Two main behaviours are recognized in most fish: feeding and spawning. The JRC habitat model uses satellite data of Sea Surface Temperature (SST) and surface chlorophyll content (CHL) from Modis-Terra (SST) and SeaWiFS (CHL) since March 2000 and from MODIS-Aqua sensor (NASA) since July 2002 to compute daily habitats. The use of two independent sets of satellite data observing the surface ocean at different time allows increasing the habitat coverage since SST and CHL are not sensed through clouds.
The methodology used for mapping the potential habitat is a multi-criteria evaluation with specific parameter values for each species. Water depth is a habitat criteria only for the fin whale (minimum depth) and for hake (maximum depth). The feeding habitat was mainly traced by horizontal changes of surface chlorophyll content created by currents (CHL fronts), while the spawning habitat (tuna species) was mostly inferred from the heating of surface waters. Generally, higher CHL contents were found to be preferred for the feeding and a minimum temperature was found to be preferred for the spawning habitat (tuna species).
Both habitats were defined by the presence of relevant oceanographic features (CHL fronts in relation to nutrition and formation of thermal stratification in relation to reproduction) and are therefore potential and functionally-linked habitats, as opposite to effective habitats which are always difficult to produce for marine animals, especially highly migratory ones such as tunas or whales.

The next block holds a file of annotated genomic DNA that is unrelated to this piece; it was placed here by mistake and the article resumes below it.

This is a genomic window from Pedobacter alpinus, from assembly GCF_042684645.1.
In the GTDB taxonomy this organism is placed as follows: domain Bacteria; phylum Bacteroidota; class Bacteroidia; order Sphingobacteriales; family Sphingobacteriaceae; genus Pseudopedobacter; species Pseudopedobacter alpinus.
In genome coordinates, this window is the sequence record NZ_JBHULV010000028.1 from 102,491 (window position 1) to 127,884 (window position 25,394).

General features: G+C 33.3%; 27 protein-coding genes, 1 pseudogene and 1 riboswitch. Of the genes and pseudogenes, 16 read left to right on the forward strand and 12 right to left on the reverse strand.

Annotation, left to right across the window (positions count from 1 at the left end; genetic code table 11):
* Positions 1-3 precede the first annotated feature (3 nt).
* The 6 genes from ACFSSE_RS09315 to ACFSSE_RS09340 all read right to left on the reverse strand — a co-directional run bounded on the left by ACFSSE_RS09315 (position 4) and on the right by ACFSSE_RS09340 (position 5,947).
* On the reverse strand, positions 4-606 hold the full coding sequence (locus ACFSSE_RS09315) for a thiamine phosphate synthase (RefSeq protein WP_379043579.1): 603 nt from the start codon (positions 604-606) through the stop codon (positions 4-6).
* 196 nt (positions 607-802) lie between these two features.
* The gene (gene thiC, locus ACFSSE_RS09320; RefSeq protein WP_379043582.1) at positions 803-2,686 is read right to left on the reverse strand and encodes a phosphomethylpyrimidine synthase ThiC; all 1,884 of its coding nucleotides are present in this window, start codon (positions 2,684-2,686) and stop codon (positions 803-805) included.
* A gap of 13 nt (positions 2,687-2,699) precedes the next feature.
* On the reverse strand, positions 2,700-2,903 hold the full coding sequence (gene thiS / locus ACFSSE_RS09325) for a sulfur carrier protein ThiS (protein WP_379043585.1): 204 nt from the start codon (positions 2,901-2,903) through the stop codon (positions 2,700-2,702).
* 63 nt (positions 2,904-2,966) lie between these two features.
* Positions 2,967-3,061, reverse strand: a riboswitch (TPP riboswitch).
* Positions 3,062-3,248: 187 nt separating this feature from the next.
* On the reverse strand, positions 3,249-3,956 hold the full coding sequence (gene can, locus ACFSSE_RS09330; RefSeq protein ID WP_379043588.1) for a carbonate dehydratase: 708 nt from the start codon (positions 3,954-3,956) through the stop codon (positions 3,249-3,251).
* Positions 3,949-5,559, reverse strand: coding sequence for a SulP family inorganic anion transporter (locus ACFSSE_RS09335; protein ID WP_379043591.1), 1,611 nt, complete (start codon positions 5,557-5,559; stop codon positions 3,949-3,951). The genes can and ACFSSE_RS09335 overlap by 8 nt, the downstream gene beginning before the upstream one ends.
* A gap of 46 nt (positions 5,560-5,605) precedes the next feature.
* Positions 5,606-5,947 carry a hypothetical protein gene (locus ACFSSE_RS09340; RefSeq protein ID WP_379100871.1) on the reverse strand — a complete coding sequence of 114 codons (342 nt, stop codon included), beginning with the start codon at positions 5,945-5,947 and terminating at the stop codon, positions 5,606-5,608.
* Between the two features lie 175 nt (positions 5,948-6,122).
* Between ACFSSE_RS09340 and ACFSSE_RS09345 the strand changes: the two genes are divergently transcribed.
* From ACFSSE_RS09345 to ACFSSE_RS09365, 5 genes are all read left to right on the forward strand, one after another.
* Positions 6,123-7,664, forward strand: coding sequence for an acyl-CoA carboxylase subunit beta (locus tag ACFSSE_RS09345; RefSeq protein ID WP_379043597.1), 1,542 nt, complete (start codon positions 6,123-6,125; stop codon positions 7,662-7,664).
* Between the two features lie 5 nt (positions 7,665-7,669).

The daily maps of bluefin tuna potential habitats were calibrated and validated with geo-located observations from scientific surveys or fisheries operations. An independent calibration is performed for each used couple of satellite data (SST/CHL). Monthly, seasonal and annual maps of potential feeding and spawning habitat were then computed from daily maps for the last decade.
- Atlantic bluefin tuna (Mediterranean Sea)
- 15 days
- Multi-annual composite
- Annual anomaly
- 15 days climatology
- Monthly (spawning season)
- Multi-annual composite
- Annual anomaly
- Atlantic bluefin tuna (Gulf of Mexico and North Atlantic, end 2014)
- Fin whale (Western Mediterranean Sea) VERSION 2! (see below the modifications from the published version1)
- 15 days
- Multi-annual composite
- Annual anomaly
~~~~~~~~~~~~~~~~ Modifications from version1 (published) to version 2 of the fin whale potential habitat: The new optimized set of parameters are the following (CHL from MODIS-Aqua sensor):
- Hake nurseries (Mediterranean Sea, mid 2014)
- Yellowfin tuna (2015)
- Skipjack tuna (2015)
- Small pelagics (anchovy or sardine, 2016)
- Productive pelagic habitat index (European Seas, 2015)
- CHL gradient > 0.0015 mgCHL/m3/km
- 0.100 < CHL concentration < 0.326 mg/m3
- Water depth > 90 m The main changes are the following:
- the satellite SST front computation was removed since it created somehow either noise and/or a fragmentation of the habitat and a substantial loss of coverage. The CHL fronts are thus the main tracer of the favourable feeding habitat (with a specific CHL range). The satellite CHL is quite stable compared to the SST since it constitutes an optical observation of several metres of the surface waters instead of few microns for the thermal observation.